Original Source: http://feedproxy.google.com/~r/tympanus/~3/zfuMSJF18o8/

C438_WOTW

Inspirational Website of the Week: Volt By Drive

A great game-like design with some nice animations. Our pick this week.

Get inspired

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Our Sponsor
Earn your master’s in Information Design and Strategy

Learn to blend digital skills like information architecture & experience design in Northwestern’s online master’s program for designers.

Apply now

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Little Big City

A fantastic project by Yi Shen: generating a real city on a little planet with the help of ClayGL.

Check it out

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Pyxel

Pyxel is a retro game development environment in Python.

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Introducing Fusion.js: A Plugin-based Universal Web Framework

Leo Horie from Uber Engineering introduces Fusion.js, an open source web framework for building lightweight, high-performing apps.

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The Cost Of JavaScript In 2018

Addy Osmani covers some strategies you can use to deliver JavaScript efficiently while still giving users a valuable experience.

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theDoodleLibrary

A fantastic collection of free, reusable drawings and doodles in a vector (SVG) format.

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CSS exclusions with Queen Bey

Chen Hui Jing writes about CSS Exclusions and new CSS features in general,? and why we should keep them out regardless of current browsers’ support.

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Taskbook enables you to effectively manage your tasks and notes across multiple boards from within your terminal.

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The Clipboard API Crashcourse

A practical guide to the Clipboard API by David East.

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The Bullshit Web

A very interesting article by Nick Heer on the course the web took concerning unnecessary page load for questionable purposes.

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Dynamic resources using the Network Information API and service workers

Learn about the new Network Information API that allows developers to determine the connection types and the underlying connection technology that the user agent is using. By Dean Hume.

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CodeZen

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Between.js

A lightweight JavaScript (ES6) tweening library by Alexander Buzin.

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UI Sources

Get real product insights from the best designed and top grossing apps on the App Store with this email newsletter.

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Performance Techniques in 2017

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The trick to viewport units on mobile

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ReportingObserver: know your code health

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Be Legendary. Nike Branding Concept for Tokyo 2020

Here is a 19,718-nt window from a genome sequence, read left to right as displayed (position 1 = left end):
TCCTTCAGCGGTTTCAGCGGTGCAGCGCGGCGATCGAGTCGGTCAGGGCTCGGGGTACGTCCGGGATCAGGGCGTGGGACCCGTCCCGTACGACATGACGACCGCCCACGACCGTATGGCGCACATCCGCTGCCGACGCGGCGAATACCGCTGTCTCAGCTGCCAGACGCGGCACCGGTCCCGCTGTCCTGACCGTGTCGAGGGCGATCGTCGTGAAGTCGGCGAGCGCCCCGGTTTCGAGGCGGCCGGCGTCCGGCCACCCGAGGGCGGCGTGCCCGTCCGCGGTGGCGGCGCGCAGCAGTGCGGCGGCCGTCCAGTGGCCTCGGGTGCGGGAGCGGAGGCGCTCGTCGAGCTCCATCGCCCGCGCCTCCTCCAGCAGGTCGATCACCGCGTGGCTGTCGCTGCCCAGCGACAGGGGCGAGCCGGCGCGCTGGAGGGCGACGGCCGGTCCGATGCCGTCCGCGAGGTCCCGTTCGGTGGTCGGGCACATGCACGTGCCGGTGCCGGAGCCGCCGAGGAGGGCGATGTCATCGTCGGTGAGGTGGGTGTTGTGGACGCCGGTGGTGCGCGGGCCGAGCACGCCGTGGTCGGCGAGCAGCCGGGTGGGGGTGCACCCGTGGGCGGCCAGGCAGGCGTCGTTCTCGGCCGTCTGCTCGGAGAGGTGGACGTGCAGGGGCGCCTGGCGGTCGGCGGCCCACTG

Original Source: http://feedproxy.google.com/~r/abduzeedo/~3/4wQsSWfJdIg/be-legendary-nike-branding-concept-tokyo-2020

Be Legendary. Nike Branding Concept for Tokyo 2020

Be Legendary. Nike Branding Concept for Tokyo 2020

AoiroStudio
Aug 02, 2018

Daniele Caruso is a freelance illustrator based in Swindon, United Kingdom. He is working mainly in illustration, graphic design and branding. We are taking a look at his branding concept for Nike: Be Legendary, for the upcoming and anticipated Tokyo 2020. With the tagline “legendary”, Daniele included mythological creatures to create an artistic atmosphere alongside with the colour palette that totally reminds me of Dotonbori (the bright heart) from Osaka, Japan. What do you think? Would you like this kind of visual approach if it was from Nike.

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danielecaruso.com
Behance
Be Legendary. Nike Branding Concept for Tokyo 2020Be Legendary. Nike Branding Concept for Tokyo 2020Be Legendary. Nike Branding Concept for Tokyo 2020Be Legendary. Nike Branding Concept for Tokyo 2020

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The best colour tools for web designers

Original Source: http://feedproxy.google.com/~r/CreativeBloq/~3/XoqHAngN_VI/the-best-colour-tools-for-web-designers

As web designers, one of the most important choices we make has to do with our colour selections. Choose the wrong ones, and you might just lose out on an opportunity. It's true – the colours we choose can have a psychological impact on those who view them.

For example, red is generally viewed as a high-energy colour, while blue implies calmness and peace. To illustrate this point, consider the colours you might use on a website selling children's toys versus a site for a law firm. Chances are, you'll go with bright, vibrant colours for the former, and muted tones of blue and grey for the latter.

But how do you know which colours work well together? Luckily, you don't have to be a master at colour theory to put together a workable colour palette. To help you with the important task of colour selection, here are some of the best free colour web design tools (plus one special bonus at the end for Mac users).

01. HueSnap

hue snap colour tool

Snap inspiration on the go and turn it into colour palettes

Inspiration can strike at any time. It might be the decor of a hotel room or the light in the park one evening that sparks the inspiration for your next website colour scheme. For when that happens, HueSnap is here to help. You can snap a photo and use HueSnap to extract the colours from the image and make them into a palette. 

The app is tailored for mobile use, and you can save and share your palettes with others. There are plenty of features to help you modify a palette, such as options to choose complementary and compound colours, and your palettes can have up to six colours each.

02. Khroma

khroma colour tools

Khroma uses AI to suggest colours you’ll like